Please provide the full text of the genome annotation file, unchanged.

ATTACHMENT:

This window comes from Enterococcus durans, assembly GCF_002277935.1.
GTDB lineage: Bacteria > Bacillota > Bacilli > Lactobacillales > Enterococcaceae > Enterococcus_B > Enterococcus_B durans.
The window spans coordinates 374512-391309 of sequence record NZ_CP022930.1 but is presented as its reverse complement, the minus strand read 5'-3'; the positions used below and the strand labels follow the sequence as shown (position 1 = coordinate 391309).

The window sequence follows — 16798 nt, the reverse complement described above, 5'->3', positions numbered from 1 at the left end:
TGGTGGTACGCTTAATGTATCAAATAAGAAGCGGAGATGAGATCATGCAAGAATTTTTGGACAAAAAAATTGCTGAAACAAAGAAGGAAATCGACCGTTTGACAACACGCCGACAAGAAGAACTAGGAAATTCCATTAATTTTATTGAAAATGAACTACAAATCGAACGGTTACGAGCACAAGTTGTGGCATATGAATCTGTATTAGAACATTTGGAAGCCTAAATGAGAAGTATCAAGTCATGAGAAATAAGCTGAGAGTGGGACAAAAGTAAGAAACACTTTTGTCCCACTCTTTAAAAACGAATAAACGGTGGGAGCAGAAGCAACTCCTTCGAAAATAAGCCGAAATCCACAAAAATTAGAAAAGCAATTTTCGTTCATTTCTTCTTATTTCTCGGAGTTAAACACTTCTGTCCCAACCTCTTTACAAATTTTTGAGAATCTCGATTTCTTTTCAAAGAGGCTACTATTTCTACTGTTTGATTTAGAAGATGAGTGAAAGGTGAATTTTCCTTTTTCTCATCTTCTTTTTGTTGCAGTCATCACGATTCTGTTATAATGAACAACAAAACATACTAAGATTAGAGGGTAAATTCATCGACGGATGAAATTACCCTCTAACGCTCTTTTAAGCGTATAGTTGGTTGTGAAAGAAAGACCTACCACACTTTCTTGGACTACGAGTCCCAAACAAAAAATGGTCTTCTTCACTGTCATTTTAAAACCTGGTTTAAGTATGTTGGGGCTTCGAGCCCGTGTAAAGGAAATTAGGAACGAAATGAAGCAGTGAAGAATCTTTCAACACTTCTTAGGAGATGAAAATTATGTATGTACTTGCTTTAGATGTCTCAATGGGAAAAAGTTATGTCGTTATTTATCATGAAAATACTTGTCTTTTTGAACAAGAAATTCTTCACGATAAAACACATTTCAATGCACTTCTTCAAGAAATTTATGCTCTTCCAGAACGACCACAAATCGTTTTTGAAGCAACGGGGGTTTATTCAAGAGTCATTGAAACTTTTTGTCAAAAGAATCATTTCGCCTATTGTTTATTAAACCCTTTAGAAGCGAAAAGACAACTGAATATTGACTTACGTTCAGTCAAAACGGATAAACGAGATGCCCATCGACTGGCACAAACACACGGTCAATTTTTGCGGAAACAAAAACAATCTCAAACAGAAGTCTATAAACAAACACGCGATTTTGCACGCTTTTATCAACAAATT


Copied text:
This window comes from Enterococcus durans, assembly GCF_002277935.1.
GTDB lineage: Bacteria > Bacillota > Bacilli > Lactobacillales > Enterococcaceae > Enterococcus_B > Enterococcus_B durans.
The window spans coordinates 374512-391309 of sequence record NZ_CP022930.1 but is presented as its reverse complement, the minus strand read 5'-3'; the positions used below and the strand labels follow the sequence as shown (position 1 = coordinate 391309).

The window sequence follows — 16798 nt, the reverse complement described above, 5'->3', positions numbered from 1 at the left end:
TGGTGGTACGCTTAATGTATCAAATAAGAAGCGGAGATGAGATCATGCAAGAATTTTTGGACAAAAAAATTGCTGAAACAAAGAAGGAAATCGACCGTTTGACAACACGCCGACAAGAAGAACTAGGAAATTCCATTAATTTTATTGAAAATGAACTACAAATCGAACGGTTACGAGCACAAGTTGTGGCATATGAATCTGTATTAGAACATTTGGAAGCCTAAATGAGAAGTATCAAGTCATGAGAAATAAGCTGAGAGTGGGACAAAAGTAAGAAACACTTTTGTCCCACTCTTTAAAAACGAATAAACGGTGGGAGCAGAAGCAACTCCTTCGAAAATAAGCCGAAATCCACAAAAATTAGAAAAGCAATTTTCGTTCATTTCTTCTTATTTCTCGGAGTTAAACACTTCTGTCCCAACCTCTTTACAAATTTTTGAGAATCTCGATTTCTTTTCAAAGAGGCTACTATTTCTACTGTTTGATTTAGAAGATGAGTGAAAGGTGAATTTTCCTTTTTCTCATCTTCTTTTTGTTGCAGTCATCACGATTCTGTTATAATGAACAACAAAACATACTAAGATTAGAGGGTAAATTCATCGACGGATGAAATTACCCTCTAACGCTCTTTTAAGCGTATAGTTGGTTGTGAAAGAAAGACCTACCACACTTTCTTGGACTACGAGTCCCAAACAAAAAATGGTCTTCTTCACTGTCATTTTAAAACCTGGTTTAAGTATGTTGGGGCTTCGAGCCCGTGTAAAGGAAATTAGGAACGAAATGAAGCAGTGAAGAATCTTTCAACACTTCTTAGGAGATGAAAATTATGTATGTACTTGCTTTAGATGTCTCAATGGGAAAAAGTTATGTCGTTATTTATCATGAAAATACTTGTCTTTTTGAACAAGAAATTCTTCACGATAAAACACATTTCAATGCACTTCTTCAAGAAATTTATGCTCTTCCAGAACGACCACAAATCGTTTTTGAAGCAACGGGGGTTTATTCAAGAGTCATTGAAACTTTTTGTCAAAAGAATCATTTCGCCTATTGTTTATTAAACCCTTTAGAAGCGAAAAGACAACTGAATATTGACTTACGTTCAGTCAAAACGGATAAACGAGATGCCCATCGACTGGCACAAACACACGGTCAATTTTTGCGGAAACAAAAACAATCTCAAACAGAAGTCTATAAACAAACACGCGATTTTGCACGCTTTTATCAACAAATT